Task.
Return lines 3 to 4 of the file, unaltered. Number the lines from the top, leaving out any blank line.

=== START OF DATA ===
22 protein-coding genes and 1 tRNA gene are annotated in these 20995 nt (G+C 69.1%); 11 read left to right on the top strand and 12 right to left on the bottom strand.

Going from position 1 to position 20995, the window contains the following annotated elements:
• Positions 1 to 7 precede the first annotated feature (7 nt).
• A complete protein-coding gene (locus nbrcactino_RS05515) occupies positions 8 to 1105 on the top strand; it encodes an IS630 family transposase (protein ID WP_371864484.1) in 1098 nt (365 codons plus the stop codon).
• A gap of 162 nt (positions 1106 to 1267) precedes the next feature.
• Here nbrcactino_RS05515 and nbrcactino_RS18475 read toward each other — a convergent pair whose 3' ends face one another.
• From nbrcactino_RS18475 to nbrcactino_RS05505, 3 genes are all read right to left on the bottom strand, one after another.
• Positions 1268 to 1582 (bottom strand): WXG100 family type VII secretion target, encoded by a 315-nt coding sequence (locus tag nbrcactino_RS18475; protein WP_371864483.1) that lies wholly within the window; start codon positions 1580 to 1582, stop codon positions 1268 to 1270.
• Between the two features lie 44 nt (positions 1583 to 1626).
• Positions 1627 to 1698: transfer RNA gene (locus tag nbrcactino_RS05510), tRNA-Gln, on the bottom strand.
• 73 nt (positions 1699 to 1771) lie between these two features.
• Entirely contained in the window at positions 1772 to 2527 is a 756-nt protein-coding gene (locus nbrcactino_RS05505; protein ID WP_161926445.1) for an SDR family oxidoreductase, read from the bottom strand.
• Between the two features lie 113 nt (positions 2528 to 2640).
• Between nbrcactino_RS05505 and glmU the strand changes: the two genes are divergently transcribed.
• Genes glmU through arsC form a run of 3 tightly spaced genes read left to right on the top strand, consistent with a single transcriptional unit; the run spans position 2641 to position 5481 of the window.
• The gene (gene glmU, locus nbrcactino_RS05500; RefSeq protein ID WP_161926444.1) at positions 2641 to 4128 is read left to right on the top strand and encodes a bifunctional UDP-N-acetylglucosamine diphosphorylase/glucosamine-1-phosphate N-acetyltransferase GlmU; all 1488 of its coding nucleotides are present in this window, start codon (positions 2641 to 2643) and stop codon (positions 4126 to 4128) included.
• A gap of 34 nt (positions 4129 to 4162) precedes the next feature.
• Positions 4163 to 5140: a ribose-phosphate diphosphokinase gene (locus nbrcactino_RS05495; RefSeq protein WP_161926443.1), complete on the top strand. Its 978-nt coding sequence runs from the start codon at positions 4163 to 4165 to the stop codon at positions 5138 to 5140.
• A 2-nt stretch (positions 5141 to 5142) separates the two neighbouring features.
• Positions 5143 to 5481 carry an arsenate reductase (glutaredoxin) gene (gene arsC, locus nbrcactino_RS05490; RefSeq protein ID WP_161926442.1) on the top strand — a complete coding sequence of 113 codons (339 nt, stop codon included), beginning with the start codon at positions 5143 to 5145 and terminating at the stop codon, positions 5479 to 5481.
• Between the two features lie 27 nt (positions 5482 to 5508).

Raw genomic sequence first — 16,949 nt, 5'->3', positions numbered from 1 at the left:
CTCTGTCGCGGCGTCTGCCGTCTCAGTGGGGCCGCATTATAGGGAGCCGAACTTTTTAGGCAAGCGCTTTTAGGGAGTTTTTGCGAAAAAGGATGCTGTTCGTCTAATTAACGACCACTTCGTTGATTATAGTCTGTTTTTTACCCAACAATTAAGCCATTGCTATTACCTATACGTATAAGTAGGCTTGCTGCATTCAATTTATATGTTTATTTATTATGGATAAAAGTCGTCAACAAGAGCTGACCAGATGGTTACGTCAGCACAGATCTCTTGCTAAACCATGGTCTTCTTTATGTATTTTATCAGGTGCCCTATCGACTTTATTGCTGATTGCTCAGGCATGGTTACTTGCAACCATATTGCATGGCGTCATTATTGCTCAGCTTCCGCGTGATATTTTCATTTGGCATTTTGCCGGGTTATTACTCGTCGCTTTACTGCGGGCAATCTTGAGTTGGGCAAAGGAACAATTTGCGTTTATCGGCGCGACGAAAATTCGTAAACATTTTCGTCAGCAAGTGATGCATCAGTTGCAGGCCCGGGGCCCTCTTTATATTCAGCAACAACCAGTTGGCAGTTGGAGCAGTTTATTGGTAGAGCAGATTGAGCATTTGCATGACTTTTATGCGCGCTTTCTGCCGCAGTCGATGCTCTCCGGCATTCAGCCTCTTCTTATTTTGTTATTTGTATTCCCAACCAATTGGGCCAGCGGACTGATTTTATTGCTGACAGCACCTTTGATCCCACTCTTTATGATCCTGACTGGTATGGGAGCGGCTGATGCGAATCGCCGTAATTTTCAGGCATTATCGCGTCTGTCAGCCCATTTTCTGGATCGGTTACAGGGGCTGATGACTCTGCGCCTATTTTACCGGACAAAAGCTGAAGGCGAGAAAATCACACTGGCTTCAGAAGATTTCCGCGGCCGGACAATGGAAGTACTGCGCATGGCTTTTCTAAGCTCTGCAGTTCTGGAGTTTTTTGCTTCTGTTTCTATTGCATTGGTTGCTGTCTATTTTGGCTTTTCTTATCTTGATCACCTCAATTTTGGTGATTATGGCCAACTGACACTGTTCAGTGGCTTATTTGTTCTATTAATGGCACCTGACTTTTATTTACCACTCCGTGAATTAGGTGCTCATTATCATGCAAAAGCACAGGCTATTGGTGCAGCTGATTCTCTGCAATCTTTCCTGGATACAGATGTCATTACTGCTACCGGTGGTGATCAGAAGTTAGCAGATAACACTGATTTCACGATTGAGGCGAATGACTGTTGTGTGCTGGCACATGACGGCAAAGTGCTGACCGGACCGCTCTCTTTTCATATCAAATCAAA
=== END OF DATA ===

• Positions 1 to 7 precede the first annotated feature (7 nt).
• A complete protein-coding gene (locus nbrcactino_RS05515) occupies positions 8 to 1105 on the top strand; it encodes an IS630 family transposase (protein ID WP_371864484.1) in 1098 nt (365 codons plus the stop codon).